New method use functional magnetic resonance imaging (fMRI) to diagnose autism


Scientists at Wake Forest School of Medicine have taken the first step in developing an objective, brain-based test to diagnose autism.

Using functional magnetic resonance imaging (fMRI), the team was able to measure the response of autistic children to different environmental cues by imaging a specific part of the brain involved in assigning value to social interactions.

Findings from the study are published in the current online edition of the journal Biological Psychology.

“Right now, a two- to four-hour session by a qualified clinician is required to diagnose autism, and ultimately it is a subjective assessment based on their experience,” said the study’s principal investigator, Kenneth Kishida, Ph.D., assistant professor of physiology and pharmacology at Wake Forest School of Medicine, part of Wake Forest Baptist Health.

“Our test would be a rapid, objective measurement of the brain to determine if the child responds normally to social stimulus versus non-social stimulus, in essence a biomarker for autism.”

Autism spectrum disorder (ASD) is a developmental disorder that affects communication and interaction with other people.

The National Institutes of Health estimates that 1 in 60 children in the United States are autistic.

Autism spectrum disorder (ASD) is a neurodevelopmental condition that starts in childhood and lasts a lifetime. ASD introduces three fundamental characteristics: qualitative disruption of relationships, alterations in the communication and speaking skills, and a lack of mental and behavioral flexibilities.

This suggests that these deficits observed in patients with ASD are the result of a deficient executive function that includes problems in working memory, inhibition, mental flexibility, and planning [1].

Worldwide, the prevalence of ASD is 1 in 100 children [2].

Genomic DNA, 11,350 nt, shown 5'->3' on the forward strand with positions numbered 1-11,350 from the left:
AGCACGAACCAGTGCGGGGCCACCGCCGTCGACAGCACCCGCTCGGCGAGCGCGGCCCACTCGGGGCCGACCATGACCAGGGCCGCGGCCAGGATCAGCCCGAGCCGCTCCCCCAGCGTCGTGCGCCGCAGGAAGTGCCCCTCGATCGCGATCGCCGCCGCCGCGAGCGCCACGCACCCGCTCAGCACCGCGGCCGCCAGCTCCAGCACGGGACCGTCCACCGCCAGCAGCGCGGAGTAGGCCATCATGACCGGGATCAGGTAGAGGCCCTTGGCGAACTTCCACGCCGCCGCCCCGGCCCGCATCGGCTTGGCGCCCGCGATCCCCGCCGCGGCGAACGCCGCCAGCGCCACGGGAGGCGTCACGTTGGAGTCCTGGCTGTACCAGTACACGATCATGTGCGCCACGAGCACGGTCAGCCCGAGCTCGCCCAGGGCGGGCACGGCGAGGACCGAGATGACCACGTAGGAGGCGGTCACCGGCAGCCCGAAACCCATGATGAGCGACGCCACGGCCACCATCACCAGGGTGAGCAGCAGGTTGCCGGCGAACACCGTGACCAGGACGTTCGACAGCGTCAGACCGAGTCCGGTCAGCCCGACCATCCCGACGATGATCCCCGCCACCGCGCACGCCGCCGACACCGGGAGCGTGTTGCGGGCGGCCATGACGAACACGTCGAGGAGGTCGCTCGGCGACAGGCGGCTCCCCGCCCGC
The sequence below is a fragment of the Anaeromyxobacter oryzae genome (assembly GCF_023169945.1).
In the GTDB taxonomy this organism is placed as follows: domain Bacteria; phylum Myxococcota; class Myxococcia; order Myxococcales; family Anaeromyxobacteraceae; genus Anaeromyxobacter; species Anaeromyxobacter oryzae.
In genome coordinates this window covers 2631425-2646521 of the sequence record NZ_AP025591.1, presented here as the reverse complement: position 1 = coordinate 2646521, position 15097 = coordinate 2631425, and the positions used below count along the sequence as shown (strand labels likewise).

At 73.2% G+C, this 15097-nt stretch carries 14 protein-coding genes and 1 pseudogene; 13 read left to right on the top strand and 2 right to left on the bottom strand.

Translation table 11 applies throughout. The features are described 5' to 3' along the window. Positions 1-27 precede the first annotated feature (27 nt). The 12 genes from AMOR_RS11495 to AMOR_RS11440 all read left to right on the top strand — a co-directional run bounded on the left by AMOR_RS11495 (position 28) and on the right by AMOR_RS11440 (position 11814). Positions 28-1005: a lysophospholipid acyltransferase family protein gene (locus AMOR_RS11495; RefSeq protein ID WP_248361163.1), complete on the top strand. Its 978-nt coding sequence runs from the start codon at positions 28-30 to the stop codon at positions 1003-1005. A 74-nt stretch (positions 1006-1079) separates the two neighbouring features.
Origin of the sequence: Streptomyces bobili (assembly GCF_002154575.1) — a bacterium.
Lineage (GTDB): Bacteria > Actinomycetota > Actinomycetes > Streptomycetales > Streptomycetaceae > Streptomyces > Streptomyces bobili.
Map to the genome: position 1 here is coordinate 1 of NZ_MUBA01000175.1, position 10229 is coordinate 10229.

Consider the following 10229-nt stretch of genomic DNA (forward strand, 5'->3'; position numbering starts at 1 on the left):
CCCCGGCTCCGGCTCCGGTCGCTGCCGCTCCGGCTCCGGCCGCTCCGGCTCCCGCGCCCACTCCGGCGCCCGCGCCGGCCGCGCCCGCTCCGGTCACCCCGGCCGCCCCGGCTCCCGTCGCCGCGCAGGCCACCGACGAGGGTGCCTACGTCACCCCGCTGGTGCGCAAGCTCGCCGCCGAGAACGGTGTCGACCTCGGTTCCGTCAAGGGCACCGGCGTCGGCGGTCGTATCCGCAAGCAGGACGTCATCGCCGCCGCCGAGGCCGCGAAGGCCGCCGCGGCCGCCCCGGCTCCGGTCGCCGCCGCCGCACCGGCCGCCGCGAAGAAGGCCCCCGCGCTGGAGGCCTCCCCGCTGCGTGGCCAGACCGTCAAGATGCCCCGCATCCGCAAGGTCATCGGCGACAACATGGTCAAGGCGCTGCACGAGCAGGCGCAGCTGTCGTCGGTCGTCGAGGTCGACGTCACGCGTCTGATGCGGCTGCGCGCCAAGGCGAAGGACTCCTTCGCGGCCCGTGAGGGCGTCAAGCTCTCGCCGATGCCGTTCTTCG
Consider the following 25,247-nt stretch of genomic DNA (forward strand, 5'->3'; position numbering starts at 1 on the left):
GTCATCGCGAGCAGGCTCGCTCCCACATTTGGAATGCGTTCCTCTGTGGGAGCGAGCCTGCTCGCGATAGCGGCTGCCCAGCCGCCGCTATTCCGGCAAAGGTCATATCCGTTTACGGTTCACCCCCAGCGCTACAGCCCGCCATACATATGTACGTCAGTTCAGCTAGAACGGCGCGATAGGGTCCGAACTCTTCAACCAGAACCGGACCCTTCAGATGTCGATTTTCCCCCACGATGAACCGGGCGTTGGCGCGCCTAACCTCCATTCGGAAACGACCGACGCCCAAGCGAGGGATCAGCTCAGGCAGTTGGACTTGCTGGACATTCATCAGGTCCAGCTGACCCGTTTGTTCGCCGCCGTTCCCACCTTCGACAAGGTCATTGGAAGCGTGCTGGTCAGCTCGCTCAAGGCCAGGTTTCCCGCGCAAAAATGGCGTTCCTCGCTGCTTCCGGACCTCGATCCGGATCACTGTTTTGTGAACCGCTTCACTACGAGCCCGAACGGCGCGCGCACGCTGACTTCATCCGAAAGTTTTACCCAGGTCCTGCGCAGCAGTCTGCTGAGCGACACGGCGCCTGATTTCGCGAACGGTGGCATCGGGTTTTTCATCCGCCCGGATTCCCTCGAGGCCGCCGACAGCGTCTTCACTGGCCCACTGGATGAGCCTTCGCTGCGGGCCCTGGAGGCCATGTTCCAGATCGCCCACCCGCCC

Unfortunately, no treatment can cure this disorder and, due to the heterogeneity in phenotype, personalized therapy is necessary.

Nowadays, the diagnosis of ASD consists of a combination of clinical and psychological tests that aim to detect the associated symptoms of this disorder using the Diagnostic and Statistical Manual of Mental Disorders (DSM) [3].

Consequently, the diagnosis is focused on observable symptoms and not on early signs.

For this reason, it is subjective and late, since the symptoms usually appear from the age of three years old.

Therefore, it is of utmost importance to provide biomarkers to characterize the brain’s functional alterations using functional magnetic resonance imaging (fMRI) images of the brain [4].

Commonly, MRI images are being used in this field because they are a powerful non-invasive tool for studying the developmental trajectory of the brain.

Quantitative MRI biomarkers promise to achieve early diagnosis of this disorder which would increase the effectiveness of therapies to improve the behavior and communication of autistic people [5].

The analysis of low-frequency oscillations in the blood-oxygen-level-dependent (BOLD) signal, extracted from fMRI images, indirectly allows calculating neuronal activity.

Functional connectivity (FC) is defined as the statistical dependence between BOLD signals. FC shows how the regions are organized and interrelated, and reveals which regions communicate with other regions to serve specific functions [6].

To diagnose ASD, it is important to acquire fMRI images in resting state (rs-fMRI) because one of the most important brain networks with anomalies in FC due to ASD—the default mode network (DMN)—it is activated in rest [7].

Several research studies show discrepancies in brain FC in the DMN when individuals with ASD are being compared with control subjects: hyperconnectivity (children [8,9] and children together with adolescents [10,11]) or hypoconnectivity (children and adolescents [12]; children, adolescents, and adults [13], adolescents [14]; adolescents and adults [15]; and adults [16,17]).